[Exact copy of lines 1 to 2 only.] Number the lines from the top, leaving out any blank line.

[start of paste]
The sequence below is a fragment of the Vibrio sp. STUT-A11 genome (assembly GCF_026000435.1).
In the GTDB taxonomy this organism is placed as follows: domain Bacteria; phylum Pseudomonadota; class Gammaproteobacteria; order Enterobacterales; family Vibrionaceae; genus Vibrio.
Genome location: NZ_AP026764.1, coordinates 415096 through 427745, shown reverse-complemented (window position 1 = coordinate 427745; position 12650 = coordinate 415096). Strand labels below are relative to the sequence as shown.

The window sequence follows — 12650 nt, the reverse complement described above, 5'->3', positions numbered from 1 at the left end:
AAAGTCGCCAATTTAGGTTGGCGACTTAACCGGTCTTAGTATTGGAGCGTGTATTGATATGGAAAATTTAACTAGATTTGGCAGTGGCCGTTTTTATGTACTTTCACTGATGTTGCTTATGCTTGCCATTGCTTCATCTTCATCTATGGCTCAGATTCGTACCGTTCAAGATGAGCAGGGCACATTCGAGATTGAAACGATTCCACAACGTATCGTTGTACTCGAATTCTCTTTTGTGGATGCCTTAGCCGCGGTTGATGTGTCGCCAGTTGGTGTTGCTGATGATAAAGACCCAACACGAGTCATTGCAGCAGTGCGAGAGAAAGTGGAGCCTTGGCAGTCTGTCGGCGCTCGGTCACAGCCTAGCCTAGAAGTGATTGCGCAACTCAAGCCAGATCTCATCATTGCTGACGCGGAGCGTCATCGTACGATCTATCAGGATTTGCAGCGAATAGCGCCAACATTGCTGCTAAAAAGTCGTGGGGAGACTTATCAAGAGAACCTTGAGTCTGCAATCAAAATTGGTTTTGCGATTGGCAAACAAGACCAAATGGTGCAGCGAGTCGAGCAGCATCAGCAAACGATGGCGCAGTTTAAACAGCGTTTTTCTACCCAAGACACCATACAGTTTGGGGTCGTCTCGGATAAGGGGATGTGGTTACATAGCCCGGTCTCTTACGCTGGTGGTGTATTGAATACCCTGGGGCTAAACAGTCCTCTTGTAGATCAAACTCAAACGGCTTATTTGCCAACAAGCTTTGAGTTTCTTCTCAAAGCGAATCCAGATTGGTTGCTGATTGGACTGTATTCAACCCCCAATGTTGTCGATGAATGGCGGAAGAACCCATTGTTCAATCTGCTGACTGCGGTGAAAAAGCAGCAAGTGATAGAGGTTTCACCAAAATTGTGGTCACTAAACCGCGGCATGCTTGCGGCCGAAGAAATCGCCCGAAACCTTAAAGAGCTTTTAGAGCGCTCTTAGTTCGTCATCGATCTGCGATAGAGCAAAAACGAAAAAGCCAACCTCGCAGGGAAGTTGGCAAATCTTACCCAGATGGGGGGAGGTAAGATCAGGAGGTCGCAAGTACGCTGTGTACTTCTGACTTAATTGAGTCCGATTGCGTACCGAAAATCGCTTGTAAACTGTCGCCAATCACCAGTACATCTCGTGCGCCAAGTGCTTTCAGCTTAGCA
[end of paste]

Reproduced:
The sequence below is a fragment of the Vibrio sp. STUT-A11 genome (assembly GCF_026000435.1).
In the GTDB taxonomy this organism is placed as follows: domain Bacteria; phylum Pseudomonadota; class Gammaproteobacteria; order Enterobacterales; family Vibrionaceae; genus Vibrio.